TOLEDO, Ohio — Whether temporary or long-lasting, Lucas County has claimed a title it did not want - the deadliest location in the state when it comes to COVID-19.

In numbers released by the state on Thursday afternoon, Lucas County now has 117 deaths attributed to the novel coronavirus. Cuyahoga County is second with 112, while much larger counties, Franklin and Hamilton, have 73 and 71, respectively.

"The numbers are the numbers. At this point in time, they are what they are," Lucas County Health Commissioner Eric Zgodzinski said. "But I think we as a community are responding most effectively to what's in front of us."

The toughest obstacle in containing the virus is the county's nursing homes. On Wednesday, the state reported 33 deaths in county long-term facilities - again, the most in the state.

Ohio does not report mortality numbers for individual facilities, but several county nursing homes have dozens of infected staff and residents. According to state data, The Lakes of Monclova in Maumee has 67 current cases, the Kingston Care Center of Sylvania has 43, while Continuing Healthcare of Toledo has 39.

"Nursing homes are a concern for us," Zgodzinski said. "We know once it gets in there, it's hard to stop."

There is not a breakdown by county, but the commissioner believes that the way the county counts numbers may also be contributing to its high numbers. Doctors are allowed to report a death as COVID-19 related, even without a positive test. He said there are 97 confirmed COVID-19 deaths. The rest are probable.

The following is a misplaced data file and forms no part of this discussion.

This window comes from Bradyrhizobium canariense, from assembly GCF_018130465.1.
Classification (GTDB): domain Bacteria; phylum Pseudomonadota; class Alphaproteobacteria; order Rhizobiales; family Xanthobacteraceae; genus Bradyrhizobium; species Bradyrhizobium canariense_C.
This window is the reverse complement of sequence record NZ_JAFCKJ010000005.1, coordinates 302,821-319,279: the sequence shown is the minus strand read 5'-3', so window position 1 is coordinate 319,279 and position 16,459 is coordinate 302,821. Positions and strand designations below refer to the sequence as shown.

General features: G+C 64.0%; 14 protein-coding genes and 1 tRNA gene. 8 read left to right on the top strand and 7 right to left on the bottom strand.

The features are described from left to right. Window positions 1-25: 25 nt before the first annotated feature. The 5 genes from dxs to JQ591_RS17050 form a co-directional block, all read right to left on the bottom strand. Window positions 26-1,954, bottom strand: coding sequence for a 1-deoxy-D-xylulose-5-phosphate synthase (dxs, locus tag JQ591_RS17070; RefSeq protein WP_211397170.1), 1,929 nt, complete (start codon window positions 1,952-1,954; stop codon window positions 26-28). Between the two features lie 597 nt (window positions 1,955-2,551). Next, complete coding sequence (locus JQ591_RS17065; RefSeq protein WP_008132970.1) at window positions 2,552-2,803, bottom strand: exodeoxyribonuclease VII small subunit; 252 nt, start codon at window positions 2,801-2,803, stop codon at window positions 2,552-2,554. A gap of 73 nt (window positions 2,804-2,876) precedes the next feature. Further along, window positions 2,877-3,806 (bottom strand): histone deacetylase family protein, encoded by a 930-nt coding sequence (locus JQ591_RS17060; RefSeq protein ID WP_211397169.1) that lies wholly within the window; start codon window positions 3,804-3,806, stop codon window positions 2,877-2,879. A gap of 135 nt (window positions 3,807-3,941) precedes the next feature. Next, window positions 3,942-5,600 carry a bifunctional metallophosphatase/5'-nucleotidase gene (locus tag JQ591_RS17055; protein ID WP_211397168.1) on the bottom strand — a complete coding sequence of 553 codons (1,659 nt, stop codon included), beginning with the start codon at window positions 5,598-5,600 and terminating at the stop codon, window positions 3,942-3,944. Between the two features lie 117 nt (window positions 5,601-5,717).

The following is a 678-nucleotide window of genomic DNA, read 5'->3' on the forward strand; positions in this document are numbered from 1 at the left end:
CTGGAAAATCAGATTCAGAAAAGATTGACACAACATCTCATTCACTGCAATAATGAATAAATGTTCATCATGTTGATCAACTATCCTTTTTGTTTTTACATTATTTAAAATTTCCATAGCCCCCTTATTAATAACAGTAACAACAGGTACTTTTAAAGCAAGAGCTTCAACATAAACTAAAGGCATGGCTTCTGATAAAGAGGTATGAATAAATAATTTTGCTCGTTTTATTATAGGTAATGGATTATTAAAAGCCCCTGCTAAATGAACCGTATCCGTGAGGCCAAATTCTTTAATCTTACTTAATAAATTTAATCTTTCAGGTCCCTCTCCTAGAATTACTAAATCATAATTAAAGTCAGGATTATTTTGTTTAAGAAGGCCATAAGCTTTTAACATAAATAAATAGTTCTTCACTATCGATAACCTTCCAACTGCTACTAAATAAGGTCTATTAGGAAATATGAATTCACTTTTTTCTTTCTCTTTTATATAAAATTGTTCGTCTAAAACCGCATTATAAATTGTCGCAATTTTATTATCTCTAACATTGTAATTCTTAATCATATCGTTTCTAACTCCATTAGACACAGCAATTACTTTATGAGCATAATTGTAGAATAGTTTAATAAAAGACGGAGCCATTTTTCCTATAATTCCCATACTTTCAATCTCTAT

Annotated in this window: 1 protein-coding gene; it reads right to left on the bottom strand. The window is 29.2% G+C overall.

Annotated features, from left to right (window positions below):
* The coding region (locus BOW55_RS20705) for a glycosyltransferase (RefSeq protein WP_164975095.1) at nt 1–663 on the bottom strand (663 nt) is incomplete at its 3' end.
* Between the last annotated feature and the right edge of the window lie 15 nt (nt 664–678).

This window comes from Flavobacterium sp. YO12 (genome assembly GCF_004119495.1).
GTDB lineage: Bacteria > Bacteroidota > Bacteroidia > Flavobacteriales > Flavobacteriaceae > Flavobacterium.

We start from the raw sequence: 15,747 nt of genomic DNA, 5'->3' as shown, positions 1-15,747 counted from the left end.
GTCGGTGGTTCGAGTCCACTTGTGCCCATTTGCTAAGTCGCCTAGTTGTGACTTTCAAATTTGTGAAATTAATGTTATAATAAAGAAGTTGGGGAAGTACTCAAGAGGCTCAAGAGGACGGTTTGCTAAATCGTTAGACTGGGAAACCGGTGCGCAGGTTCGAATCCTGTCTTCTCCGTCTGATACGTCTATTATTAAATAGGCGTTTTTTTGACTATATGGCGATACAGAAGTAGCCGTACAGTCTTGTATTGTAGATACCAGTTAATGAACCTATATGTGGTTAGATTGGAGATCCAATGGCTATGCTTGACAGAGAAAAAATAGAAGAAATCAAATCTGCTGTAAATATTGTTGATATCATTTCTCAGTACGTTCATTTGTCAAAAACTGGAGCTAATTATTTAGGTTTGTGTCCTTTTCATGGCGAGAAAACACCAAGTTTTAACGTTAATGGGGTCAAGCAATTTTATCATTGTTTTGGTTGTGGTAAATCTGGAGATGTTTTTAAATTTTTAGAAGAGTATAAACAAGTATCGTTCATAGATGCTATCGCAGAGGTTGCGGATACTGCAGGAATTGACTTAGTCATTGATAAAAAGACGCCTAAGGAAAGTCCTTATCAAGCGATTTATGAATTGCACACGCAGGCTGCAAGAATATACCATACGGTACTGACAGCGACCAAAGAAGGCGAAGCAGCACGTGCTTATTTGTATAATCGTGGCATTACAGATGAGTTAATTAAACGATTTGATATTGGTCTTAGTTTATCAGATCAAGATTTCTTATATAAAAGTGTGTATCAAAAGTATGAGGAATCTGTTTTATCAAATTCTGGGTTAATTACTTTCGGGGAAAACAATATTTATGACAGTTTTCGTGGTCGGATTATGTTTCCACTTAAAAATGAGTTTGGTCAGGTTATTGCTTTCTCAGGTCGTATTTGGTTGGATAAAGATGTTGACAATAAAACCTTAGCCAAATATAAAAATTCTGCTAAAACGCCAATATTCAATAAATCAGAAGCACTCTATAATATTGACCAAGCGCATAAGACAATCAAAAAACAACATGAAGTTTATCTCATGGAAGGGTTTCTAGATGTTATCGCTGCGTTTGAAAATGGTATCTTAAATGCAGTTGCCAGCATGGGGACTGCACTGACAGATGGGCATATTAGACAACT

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"But we know this thing is in our community and that it causes fatalities. We have to do everything to do to reduce the possibility of fatalities, that means wearing masks, social distancing, not going to those big parties," Zgodzinski said.

Something that is beyond the county's control is its geography. Michigan has nearly 3,000 more deaths than the state of Ohio. Detroit, only about 60 miles to the north, has more than 1,000 deaths from COVID-19. Wayne County has 747 more. It is not surprising to Zgodzinski that a county on the border with a state with so many infections is also struggling with the virus.

"Why did it get a foothold in our community to begin with? I think It goes back to proximity to Detroit, and the suburbs," Zgodzinski said. Plus, you've got travelers coming from overseas (into Detroit). And there is that direct route down I-75."

But, he said the county has gone on the offensive against the virus. Earlier this week, the county announced a partnership with Quest Diagnostics to test the 6,000 residents and staff in the county's long-term facilities. That will allow those facilities to separate the infected and asymptomatic carriers from other residents and staff.

In addition, the county is working to build up its contact tracing investigators. There are now more than 40, but he's hoping for as many as 200 people who can run down all the people exposed to someone who tests positive for the virus.

With the city, county, and state planning to open up the economy in the weeks ahead, Zgodzinksi is also hoping to work with the county's partners on serology testing, which will reveal antibodies to the virus in the population. It will allow health officials to see how deeply the virus has penetrated into the community but also will let people know how many people potentially have immunity.

But for now, he says little that officials try to do will be effective without help from the public.

"We really do have an issue with asymptomatic individuals - in the nursing homes and community," Zgodzinski said. "I go back to the wearing of the face covering. There is not much we can do if people are not wearing a face covering."